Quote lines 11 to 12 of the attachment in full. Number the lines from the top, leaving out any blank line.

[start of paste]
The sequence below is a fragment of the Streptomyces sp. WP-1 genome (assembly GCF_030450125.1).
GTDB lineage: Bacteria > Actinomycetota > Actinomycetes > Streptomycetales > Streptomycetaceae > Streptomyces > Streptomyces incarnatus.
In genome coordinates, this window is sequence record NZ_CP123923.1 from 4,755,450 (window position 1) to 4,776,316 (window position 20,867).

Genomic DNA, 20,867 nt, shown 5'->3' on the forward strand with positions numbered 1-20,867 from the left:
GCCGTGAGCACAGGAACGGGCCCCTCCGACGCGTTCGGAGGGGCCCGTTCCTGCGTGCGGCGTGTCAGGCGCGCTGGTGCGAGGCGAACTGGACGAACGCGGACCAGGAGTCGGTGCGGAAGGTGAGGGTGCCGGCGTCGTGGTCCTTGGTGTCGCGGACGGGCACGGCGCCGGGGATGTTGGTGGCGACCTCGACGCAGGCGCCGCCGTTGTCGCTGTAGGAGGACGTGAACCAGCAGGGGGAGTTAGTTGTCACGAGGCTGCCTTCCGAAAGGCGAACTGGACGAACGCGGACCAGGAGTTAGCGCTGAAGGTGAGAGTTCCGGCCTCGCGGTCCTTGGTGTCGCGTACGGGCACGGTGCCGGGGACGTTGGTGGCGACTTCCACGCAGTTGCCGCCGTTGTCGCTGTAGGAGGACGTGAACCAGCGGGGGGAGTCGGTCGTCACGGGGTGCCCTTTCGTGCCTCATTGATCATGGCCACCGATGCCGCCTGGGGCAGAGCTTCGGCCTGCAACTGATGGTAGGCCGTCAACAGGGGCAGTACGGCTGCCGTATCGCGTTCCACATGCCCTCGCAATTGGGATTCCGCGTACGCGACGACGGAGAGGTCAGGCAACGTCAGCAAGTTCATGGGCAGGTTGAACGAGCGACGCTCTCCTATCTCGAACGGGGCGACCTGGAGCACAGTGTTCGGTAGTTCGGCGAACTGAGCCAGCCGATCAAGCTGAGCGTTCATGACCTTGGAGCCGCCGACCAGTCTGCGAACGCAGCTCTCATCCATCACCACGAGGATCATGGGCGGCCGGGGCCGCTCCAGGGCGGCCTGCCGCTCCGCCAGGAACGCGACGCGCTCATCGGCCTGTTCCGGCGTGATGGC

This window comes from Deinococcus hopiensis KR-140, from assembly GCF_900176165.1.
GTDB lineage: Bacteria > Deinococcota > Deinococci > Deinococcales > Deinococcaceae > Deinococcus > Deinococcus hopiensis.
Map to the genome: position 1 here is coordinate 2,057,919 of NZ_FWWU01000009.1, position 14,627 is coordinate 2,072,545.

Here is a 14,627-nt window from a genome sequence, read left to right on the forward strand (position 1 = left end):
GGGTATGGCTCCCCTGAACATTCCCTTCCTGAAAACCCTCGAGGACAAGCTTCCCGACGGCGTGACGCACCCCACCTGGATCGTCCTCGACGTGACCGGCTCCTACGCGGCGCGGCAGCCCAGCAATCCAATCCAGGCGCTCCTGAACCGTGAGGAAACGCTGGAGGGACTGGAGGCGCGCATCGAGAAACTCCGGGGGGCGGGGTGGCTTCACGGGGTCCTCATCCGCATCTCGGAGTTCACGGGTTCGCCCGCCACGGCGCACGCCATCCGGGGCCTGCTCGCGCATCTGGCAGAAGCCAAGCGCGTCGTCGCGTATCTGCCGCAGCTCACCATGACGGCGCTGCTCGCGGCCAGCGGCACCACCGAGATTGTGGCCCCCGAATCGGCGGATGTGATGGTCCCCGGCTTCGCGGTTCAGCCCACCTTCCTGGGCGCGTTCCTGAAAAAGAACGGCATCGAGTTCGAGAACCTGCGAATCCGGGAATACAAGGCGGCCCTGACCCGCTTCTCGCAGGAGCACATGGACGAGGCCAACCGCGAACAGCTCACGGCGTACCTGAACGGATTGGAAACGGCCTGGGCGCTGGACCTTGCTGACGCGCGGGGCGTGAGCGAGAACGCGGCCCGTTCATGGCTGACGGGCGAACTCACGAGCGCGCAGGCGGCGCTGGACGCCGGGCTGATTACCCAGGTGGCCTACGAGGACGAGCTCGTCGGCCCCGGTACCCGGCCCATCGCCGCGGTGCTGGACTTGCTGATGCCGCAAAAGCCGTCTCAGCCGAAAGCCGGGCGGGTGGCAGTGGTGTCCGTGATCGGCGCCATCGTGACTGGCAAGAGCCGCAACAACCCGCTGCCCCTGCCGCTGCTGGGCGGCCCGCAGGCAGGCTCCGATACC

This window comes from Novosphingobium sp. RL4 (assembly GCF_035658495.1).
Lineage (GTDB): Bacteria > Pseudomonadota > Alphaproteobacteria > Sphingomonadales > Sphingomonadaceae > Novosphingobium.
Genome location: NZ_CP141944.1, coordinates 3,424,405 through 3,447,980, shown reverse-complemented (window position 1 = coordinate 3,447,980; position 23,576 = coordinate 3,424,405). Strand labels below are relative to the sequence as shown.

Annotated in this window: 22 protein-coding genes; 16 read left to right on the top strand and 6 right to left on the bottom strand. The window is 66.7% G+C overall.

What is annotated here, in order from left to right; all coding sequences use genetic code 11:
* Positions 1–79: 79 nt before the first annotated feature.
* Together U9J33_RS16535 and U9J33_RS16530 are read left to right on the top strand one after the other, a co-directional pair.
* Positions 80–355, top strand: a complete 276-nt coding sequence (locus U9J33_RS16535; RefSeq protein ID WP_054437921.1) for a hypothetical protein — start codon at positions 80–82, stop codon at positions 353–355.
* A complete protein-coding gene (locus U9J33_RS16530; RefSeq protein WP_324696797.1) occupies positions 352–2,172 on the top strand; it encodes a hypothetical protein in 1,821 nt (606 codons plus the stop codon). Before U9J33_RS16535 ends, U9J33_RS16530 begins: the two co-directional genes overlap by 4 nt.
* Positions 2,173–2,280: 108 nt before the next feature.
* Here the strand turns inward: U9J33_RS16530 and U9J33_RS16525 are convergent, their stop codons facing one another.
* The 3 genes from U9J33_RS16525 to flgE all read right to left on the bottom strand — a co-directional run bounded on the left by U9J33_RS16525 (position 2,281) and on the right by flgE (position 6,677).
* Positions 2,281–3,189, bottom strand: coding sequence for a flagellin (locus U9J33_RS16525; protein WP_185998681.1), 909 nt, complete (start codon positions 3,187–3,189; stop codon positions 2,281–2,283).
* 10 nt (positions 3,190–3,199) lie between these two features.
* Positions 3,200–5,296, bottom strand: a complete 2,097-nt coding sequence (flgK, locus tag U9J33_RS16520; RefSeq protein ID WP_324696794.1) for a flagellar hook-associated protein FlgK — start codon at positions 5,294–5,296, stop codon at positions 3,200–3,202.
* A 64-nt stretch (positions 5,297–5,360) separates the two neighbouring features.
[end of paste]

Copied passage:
This window comes from Novosphingobium sp. RL4 (assembly GCF_035658495.1).
Lineage (GTDB): Bacteria > Pseudomonadota > Alphaproteobacteria > Sphingomonadales > Sphingomonadaceae > Novosphingobium.